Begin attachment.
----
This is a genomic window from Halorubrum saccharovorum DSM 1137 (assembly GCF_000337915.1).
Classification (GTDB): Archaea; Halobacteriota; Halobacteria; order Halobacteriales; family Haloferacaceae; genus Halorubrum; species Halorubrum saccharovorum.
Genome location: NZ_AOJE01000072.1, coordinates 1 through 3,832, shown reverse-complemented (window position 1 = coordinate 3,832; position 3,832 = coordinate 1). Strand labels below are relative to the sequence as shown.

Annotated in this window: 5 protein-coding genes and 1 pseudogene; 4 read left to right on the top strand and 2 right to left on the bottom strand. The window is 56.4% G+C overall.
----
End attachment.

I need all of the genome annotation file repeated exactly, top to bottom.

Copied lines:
This is a genomic window from Halorubrum saccharovorum DSM 1137 (assembly GCF_000337915.1).
Classification (GTDB): Archaea; Halobacteriota; Halobacteria; order Halobacteriales; family Haloferacaceae; genus Halorubrum; species Halorubrum saccharovorum.
Genome location: NZ_AOJE01000072.1, coordinates 1 through 3,832, shown reverse-complemented (window position 1 = coordinate 3,832; position 3,832 = coordinate 1). Strand labels below are relative to the sequence as shown.

Annotated in this window: 5 protein-coding genes and 1 pseudogene; 4 read left to right on the top strand and 2 right to left on the bottom strand. The window is 56.4% G+C overall.